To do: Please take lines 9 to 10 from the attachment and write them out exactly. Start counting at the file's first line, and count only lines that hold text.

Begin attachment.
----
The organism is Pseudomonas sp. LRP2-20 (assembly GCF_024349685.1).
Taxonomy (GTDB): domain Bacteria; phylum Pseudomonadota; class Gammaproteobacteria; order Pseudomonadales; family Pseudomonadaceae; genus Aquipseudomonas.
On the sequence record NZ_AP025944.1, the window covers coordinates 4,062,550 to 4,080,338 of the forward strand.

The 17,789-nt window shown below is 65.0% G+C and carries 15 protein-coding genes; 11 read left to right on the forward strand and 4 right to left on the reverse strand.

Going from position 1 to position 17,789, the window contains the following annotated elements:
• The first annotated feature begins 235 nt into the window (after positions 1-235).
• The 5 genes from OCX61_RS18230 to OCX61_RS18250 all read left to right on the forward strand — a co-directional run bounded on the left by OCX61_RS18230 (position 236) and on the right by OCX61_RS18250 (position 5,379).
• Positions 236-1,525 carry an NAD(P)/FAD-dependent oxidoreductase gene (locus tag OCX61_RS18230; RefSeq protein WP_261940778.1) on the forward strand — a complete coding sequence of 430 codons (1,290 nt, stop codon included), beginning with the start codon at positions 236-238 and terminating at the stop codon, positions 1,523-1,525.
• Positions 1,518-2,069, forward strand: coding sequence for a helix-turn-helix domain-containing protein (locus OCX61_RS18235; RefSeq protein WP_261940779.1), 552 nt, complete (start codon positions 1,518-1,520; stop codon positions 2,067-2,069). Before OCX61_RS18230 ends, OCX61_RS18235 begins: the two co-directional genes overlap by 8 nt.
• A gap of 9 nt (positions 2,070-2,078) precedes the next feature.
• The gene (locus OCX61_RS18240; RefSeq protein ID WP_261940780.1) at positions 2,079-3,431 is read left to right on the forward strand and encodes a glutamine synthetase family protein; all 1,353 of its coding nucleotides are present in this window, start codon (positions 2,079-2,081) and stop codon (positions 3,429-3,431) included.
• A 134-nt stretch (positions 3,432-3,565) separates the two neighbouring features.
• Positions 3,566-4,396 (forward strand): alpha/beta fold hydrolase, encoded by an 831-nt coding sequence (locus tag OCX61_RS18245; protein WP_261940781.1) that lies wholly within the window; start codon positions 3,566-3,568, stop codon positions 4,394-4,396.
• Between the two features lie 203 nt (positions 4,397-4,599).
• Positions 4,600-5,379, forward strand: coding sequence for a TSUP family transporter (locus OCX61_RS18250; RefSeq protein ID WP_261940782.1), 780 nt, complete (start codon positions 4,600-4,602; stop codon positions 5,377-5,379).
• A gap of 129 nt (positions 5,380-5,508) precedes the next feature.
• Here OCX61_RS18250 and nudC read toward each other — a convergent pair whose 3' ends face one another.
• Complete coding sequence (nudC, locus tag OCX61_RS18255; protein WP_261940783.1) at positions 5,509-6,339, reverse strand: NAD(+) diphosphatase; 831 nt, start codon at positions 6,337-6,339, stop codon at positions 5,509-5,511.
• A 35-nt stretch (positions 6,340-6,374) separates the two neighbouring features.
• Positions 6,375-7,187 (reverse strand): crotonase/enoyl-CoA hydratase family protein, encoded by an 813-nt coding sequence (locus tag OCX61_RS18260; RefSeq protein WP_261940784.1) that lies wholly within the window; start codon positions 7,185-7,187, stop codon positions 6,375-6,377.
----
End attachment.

• Positions 1,518-2,069, forward strand: coding sequence for a helix-turn-helix domain-containing protein (locus OCX61_RS18235; RefSeq protein WP_261940779.1), 552 nt, complete (start codon positions 1,518-1,520; stop codon positions 2,067-2,069). Before OCX61_RS18230 ends, OCX61_RS18235 begins: the two co-directional genes overlap by 8 nt.
• A gap of 9 nt (positions 2,070-2,078) precedes the next feature.